The Shabbat right before Pesach/ Passover, coming up this
week, is called “Shabbat Hagadol,” or “The Great Shabbat,” and
it is generally accepted that this day gets its name from the
special haftarah [prophetic reading], which ends with a prophecy
of the “great and mighty Day of the Lord.” The haftarah on
Shabbat Hagadol is part of the general message of redemption
and hope which is central to the Pesach holiday- more about that
in a separate email.

The Torah portion for Shabbat Hagadol can vary with the
calendar; this year, it is connected to Achrei Mot, which is a
difficult parsha, usually read with the next one, Kedoshim. Achrei
Mot first describes the priestly ritual for Yom Kippur, commands
the Israelites to make sacrificial offerings in only one place, then
prohibits eating anything with blood in it, and ends with a long
list of forbidden sexual relationships. This list of sexual
prohibitions begins and ends with a warning not to copy the
practices of other nations. Most of the specific prohibitions begin
with a warning (presumably, to men), “do not uncover the
nakedness of. . . ” and then names a specific relationship.

Because of the unusual wording in this section of the Torah, the
general idea of forbidden sexual relationships has taken on the
name “arayot,” from the word for “naked.” As Conservative Jews,
we may have variety of historical and moral interpretations of
certain specifics in this chapter, most notably the blanket
condemnation of homosexual acts, but on a much more general
level, I think it’s worth thinking about the wording the Torah uses
to describe what it doesn’t like. “Uncovering the nakedness” is
obviously a euphemism for a sexual act, but it also conveys a
more general ethical sensibility of modesty and privacy,
especially in the most intimate areas of our lives.

Anybody who glances at the magazine covers in drugstores or
supermarkets knows that modesty and privacy aren’t the guiding
values of contemporary North American society- with two clicks
of a mouse I can see or read about the most private details of
other people’s lives, and not just celebrities. Think back just a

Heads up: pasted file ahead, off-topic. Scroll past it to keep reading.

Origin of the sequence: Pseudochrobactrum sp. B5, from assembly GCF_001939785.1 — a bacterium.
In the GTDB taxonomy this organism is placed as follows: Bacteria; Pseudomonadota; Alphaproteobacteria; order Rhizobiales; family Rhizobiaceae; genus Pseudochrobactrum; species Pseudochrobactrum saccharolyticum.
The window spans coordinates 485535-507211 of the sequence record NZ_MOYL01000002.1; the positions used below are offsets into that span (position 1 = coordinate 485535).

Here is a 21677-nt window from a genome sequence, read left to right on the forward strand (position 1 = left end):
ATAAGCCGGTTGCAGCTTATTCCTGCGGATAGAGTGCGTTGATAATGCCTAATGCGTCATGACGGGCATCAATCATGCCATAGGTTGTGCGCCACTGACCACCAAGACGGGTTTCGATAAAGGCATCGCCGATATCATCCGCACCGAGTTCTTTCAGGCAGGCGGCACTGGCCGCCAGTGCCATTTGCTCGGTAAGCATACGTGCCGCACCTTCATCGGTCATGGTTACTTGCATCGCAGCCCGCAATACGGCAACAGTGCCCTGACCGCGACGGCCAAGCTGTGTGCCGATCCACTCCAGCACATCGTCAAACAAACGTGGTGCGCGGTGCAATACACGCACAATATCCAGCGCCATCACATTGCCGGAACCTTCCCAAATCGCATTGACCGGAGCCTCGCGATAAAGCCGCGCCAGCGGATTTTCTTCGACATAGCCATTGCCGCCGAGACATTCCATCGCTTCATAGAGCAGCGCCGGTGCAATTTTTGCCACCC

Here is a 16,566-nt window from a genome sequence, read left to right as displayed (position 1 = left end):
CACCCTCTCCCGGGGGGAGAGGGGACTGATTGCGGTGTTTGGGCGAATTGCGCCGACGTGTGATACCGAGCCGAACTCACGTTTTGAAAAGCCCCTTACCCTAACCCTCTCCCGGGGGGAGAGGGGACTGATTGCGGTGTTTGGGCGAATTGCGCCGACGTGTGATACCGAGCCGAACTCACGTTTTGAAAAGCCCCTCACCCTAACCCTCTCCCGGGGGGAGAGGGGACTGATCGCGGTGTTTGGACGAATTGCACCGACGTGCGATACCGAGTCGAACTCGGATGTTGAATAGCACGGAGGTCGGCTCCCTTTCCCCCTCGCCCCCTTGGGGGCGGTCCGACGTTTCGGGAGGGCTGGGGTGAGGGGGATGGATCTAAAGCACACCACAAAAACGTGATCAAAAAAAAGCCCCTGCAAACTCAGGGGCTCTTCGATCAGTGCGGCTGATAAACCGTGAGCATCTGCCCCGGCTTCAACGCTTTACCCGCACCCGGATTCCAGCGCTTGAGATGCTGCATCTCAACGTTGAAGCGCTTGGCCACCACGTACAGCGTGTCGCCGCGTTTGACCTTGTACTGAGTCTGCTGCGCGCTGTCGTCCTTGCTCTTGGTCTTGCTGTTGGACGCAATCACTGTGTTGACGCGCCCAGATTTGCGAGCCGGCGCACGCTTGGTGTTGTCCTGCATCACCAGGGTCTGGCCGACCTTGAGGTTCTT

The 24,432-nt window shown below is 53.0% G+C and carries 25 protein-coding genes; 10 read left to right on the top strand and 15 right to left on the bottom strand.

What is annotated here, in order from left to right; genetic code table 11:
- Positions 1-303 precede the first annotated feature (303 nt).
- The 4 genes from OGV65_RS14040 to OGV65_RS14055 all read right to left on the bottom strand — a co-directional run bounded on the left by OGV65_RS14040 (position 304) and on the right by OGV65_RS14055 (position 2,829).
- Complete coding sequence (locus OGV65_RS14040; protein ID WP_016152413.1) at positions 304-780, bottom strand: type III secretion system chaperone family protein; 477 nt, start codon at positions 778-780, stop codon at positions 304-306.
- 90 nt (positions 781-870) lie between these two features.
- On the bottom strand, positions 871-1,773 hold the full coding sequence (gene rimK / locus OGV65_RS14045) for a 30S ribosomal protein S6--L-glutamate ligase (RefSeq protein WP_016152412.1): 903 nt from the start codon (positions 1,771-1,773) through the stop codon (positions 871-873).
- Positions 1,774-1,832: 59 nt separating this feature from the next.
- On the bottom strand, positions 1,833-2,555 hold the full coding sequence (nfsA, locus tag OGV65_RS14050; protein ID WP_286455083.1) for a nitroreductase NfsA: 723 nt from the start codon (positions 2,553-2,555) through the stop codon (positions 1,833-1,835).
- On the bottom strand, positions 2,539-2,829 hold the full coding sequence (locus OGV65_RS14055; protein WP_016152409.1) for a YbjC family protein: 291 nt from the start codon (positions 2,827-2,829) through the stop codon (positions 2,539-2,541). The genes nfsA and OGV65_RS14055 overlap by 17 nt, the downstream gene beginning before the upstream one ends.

few weeks, for example, to the raging controversy over Terry
Schiavo, and how the newspapers, magazines, and broadcasts
carried graphic images of Terry half-covered in her hospital
gown, or with her feeding tube exposed.

I find it fascinating that those people within our society most
loudly interested in “Biblical values” had no apparent problem
with Terry Schiavo’s medical procedures being part of the public
record for (quite literally) all to see. Now, an obvious rejoinder is
that medical procedures- or divorce proceedings, or financial
records- are nothing shameful, and that people who take their
lives into the public sphere can’t reveal only the parts they
choose. I suppose that’s technically correct, but I also wonder if
the Bible doesn’t call us to a sense of modesty which is not only
about sex, but also about dignity, the dignity of choosing to keep
some things within our most trusted relationships.

To put it another way, only an ethic of modesty- in a general
sense- creates the possibility of intimacy, which has to be freely
chosen if it is to be authentic. To “uncover the nakedness,” to
use the direct-object language of Achrei Mot, is to remove volition
from intimacy, and thus render it an ethical abomination. Carried
into our sphere of public discourse, I wonder if we who take the
Bible’s ethics seriously might not argue that not everything which
can be revealed should be revealed, and that a media culture
which leaves nothing to privacy undermines the very possibility of
choosing to uncover oneself within the safe boundaries of family
and intimate friendship. That seems to be the model the Torah
advocates, and which still to this day stands in tension with the
society which surrounds us.

You can find the text of this week’s Torah reading and haftarah

PS- My recent thinking about the relationship between privacy
and dignity was initiated by a recent article in The New Republic,
“On the Shamelessness of Our Public Sphere,” by Rochelle
Gurstein. It’s a good read.